Two malls were planning to track shoppers' movements by following their cell phone signals, but they have since suspended the program, due to privacy concerns raised by a U.S. senator.
NEW YORK (CNNMoney) -- Two malls are axing their plans to track shoppers' cell phones, after a U.S. senator raised privacy concerns over the weekend.
As CNNMoney first reported last week, the Promenade Temecula in southern California and Short Pump Town Center in Richmond, Va., launched a survey on Black Friday, tracking shoppers' movements by monitoring the signals from their cell phones.
The original plan was for those malls to continue the survey through New Year's Day, but after receiving a phone call from Sen. Charles Schumer's office over the weekend, they put the survey on hold.
The technology used antennas set up around the shopping centers to anonymously track shoppers as they moved from store to store. Customers were notified of the survey via small signs, and the only way for them to opt out was to turn their phones off.
In a press conference on Sunday, Sen. Charles Schumer said the malls should have given shoppers the choice to opt-in.
"A shopper's personal cell phone should not be used by a third party as a tracking device by retailers who are seeking to determine holiday shopping patterns," the New York senator said in a statement. "Personal cell phones are just that -- personal. If retailers want to tap into your phone to see what your shopping patterns are, they can ask you for your permission to do so."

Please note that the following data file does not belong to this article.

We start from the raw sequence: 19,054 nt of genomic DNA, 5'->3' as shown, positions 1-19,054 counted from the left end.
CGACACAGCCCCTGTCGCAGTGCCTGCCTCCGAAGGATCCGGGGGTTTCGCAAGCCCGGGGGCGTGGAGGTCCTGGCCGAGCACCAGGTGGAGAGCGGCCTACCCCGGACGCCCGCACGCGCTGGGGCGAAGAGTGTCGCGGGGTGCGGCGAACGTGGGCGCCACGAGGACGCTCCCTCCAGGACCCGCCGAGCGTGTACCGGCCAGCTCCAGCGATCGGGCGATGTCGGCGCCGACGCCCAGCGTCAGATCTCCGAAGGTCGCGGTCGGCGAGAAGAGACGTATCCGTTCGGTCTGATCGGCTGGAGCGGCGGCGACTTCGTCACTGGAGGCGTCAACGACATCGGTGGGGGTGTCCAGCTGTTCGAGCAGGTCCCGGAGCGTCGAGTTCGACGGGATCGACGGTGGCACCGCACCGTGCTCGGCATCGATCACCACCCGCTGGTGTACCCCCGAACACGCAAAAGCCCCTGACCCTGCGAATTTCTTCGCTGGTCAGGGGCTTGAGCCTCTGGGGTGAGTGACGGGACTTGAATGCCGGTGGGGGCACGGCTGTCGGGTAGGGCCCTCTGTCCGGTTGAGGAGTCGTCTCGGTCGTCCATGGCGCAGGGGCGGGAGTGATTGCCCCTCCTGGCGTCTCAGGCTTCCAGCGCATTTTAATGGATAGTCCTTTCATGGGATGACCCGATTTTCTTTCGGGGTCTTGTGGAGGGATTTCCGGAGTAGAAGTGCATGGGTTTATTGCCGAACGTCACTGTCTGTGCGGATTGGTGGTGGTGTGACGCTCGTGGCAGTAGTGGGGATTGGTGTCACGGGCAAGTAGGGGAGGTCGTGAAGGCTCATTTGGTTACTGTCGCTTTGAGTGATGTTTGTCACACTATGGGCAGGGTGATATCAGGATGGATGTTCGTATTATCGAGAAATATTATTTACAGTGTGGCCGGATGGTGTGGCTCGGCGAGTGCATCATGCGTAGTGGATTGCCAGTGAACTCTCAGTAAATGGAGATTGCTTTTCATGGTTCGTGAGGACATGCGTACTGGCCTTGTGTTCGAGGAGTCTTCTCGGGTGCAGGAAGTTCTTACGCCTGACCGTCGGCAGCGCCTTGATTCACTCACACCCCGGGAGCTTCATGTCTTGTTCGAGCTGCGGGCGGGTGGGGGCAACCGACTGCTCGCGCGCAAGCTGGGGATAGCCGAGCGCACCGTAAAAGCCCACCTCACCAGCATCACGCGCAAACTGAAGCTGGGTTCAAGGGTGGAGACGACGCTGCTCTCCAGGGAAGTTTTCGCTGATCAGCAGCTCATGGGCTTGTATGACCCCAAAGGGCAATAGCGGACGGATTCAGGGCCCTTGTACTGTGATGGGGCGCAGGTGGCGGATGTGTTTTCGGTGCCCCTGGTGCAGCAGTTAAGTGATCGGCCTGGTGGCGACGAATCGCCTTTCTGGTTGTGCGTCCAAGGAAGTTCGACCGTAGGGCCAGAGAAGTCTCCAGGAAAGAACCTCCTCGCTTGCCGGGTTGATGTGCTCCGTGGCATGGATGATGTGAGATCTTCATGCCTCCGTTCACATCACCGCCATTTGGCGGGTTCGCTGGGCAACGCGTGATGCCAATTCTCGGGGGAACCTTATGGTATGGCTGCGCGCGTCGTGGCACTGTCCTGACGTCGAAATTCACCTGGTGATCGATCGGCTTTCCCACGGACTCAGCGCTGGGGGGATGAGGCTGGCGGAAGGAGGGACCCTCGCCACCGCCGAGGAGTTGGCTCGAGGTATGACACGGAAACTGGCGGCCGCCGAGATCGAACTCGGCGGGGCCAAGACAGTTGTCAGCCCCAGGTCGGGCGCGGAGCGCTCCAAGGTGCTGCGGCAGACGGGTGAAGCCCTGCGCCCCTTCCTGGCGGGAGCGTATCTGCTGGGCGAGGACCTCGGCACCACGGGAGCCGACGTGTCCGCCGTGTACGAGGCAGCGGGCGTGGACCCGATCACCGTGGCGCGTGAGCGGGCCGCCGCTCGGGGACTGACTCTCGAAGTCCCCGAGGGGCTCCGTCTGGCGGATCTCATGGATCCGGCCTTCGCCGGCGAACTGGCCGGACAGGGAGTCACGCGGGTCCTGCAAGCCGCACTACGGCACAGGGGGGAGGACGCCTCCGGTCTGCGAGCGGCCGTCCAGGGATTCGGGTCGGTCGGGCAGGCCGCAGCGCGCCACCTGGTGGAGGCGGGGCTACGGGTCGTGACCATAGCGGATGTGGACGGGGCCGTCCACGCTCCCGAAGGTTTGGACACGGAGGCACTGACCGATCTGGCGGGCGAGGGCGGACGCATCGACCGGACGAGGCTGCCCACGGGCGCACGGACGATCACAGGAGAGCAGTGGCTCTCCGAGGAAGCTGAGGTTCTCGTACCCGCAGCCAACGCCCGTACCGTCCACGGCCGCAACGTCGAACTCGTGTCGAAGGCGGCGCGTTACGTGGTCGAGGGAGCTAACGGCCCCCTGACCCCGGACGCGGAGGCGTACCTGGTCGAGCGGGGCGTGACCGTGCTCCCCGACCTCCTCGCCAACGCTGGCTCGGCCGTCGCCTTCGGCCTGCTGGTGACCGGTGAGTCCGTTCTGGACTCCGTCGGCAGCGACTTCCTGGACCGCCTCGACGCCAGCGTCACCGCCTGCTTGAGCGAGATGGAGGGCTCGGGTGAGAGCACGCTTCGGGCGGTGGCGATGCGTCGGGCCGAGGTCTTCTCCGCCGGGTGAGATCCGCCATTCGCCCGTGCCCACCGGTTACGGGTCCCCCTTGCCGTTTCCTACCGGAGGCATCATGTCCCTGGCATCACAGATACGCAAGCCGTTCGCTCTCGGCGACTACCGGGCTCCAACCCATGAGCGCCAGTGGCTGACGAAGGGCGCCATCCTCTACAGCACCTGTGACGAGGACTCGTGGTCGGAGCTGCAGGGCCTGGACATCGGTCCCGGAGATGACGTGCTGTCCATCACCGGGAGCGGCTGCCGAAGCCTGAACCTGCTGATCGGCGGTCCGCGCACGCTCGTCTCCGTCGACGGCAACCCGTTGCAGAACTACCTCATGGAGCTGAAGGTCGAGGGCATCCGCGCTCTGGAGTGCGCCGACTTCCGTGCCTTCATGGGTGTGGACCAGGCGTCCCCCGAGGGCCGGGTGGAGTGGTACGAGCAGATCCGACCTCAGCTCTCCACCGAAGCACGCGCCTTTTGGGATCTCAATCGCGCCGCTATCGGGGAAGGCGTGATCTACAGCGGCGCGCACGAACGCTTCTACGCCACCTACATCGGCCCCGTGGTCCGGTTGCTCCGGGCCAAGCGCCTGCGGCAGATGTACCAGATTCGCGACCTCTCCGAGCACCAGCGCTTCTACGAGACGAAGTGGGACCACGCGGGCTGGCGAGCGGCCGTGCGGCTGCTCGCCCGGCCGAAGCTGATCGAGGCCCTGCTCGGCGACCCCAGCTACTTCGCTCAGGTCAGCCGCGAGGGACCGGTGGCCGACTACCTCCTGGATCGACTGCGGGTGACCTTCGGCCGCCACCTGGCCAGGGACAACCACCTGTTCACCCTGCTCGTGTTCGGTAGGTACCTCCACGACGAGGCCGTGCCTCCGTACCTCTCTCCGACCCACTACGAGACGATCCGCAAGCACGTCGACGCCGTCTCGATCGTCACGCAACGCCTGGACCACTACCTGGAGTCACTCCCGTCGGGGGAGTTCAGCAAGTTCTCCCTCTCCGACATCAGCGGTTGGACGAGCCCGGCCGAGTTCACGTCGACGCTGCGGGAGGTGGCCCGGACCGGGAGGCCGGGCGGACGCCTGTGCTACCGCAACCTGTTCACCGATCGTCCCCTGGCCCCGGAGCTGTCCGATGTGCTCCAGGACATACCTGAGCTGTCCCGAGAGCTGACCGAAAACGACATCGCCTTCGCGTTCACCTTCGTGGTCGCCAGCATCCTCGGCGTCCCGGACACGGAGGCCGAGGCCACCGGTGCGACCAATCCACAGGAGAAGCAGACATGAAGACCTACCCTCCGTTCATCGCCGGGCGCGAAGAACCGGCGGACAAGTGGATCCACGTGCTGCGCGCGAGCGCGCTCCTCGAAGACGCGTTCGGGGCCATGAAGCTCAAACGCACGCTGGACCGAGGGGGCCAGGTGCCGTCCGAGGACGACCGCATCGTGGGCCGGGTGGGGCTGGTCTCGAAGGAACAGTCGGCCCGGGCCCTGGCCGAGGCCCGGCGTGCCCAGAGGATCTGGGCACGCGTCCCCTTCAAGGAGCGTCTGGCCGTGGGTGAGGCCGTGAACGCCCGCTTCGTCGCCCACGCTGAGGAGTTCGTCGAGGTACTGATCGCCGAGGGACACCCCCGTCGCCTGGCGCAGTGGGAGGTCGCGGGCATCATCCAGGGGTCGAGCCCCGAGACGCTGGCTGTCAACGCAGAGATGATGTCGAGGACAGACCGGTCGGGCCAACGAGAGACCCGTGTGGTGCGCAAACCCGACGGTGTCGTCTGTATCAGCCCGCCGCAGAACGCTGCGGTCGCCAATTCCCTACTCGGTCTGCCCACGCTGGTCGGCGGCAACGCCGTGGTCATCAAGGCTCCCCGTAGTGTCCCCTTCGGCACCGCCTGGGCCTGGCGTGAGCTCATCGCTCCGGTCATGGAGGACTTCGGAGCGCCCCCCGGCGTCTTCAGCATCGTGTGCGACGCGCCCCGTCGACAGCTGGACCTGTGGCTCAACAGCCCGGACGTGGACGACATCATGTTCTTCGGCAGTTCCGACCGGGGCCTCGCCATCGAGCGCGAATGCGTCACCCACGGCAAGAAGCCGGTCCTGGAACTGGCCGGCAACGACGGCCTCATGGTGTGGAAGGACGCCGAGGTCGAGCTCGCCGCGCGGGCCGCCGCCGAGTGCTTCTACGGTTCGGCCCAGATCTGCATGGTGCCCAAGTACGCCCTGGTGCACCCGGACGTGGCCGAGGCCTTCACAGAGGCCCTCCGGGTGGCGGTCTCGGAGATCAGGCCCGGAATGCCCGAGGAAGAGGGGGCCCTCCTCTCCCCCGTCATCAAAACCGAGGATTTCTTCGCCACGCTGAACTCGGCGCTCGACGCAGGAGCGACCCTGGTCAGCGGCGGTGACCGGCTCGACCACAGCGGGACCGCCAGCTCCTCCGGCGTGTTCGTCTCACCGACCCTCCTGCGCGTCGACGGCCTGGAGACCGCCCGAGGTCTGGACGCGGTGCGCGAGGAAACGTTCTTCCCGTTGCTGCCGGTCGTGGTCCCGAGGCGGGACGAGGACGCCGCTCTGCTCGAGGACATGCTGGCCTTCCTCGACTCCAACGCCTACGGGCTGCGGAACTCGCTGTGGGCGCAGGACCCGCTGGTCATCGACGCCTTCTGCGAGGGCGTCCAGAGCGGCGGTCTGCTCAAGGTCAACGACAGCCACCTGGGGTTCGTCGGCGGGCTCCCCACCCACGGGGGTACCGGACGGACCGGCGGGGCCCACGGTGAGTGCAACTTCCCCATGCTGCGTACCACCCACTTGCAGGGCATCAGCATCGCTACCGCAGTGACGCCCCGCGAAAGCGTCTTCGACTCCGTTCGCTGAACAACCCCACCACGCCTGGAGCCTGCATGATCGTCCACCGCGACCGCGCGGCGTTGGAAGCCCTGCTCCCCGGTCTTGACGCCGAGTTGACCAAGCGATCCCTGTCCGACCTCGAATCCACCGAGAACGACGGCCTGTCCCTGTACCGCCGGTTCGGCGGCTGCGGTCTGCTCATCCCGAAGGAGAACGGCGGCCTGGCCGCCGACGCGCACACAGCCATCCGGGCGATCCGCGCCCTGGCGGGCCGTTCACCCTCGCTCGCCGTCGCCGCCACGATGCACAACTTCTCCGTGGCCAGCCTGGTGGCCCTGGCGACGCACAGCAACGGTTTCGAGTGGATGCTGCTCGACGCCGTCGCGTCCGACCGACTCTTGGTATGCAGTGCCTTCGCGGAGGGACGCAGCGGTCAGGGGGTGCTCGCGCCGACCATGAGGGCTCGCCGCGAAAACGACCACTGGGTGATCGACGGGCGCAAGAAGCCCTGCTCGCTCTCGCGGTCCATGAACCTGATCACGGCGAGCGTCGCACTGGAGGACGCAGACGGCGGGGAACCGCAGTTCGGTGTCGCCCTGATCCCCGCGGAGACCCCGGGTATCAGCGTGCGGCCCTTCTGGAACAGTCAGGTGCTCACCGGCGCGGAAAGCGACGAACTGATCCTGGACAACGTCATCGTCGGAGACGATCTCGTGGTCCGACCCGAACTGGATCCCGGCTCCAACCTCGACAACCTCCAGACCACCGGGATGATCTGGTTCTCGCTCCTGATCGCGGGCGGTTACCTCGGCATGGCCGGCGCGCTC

While the Cleveland-based mall management company, Forest City Commercial Management confirmed that it tracked shopper data on Black Friday, it said it now plans to pursue an easier opt-out option for consumers.
"We have temporarily suspended further trial of the technology while we work with the system developer on possible enhancements, and in deference to concerns raised by Senator Schumer," the company said. "We look forward to meeting with the senator and his staff, together with the system developer, to further explore his concerns."
Schumer sent letters to Path Intelligence, the U.K-based manufacturer of the technology and Federal Trade Commission Chairman Jon Leibowitz. Schumer wants the the FTC to examine the legality of the technology, under U.S. privacy regulations.
Sharon Biggar, CEO of Path Intelligence, told CNNMoney that she welcomes the chance to speak with the senator directly about privacy concerns.
She points out that online retailers often track customers' movements in the digital world, without notifying shoppers or giving them an opt-in choice.
"We are simply seeking to create a level playing field for offline retailers, and believe you can do so whilst simultaneously protecting the privacy of shoppers," she said.
Both Path Intelligence and Forest City have reiterated that the technology does not identify shoppers' personal data like their name or phone number. Instead a random ID number is assigned to each phone, enabling the companies to track shoppers' movements anonymously, like dots moving around a screen.
Schumer said he's concerned that hackers could get hold of the data, somehow linking the ID numbers to personal information.
While Black Friday marked the first launch of this technology in the United States, it has already been used in Europe and Australia, with very little backlash, Biggar said. U.S. retailers including J.C. Penney (Fortune 500) and Home Depot ( , Fortune 500) have also considered using the technology, she said.,
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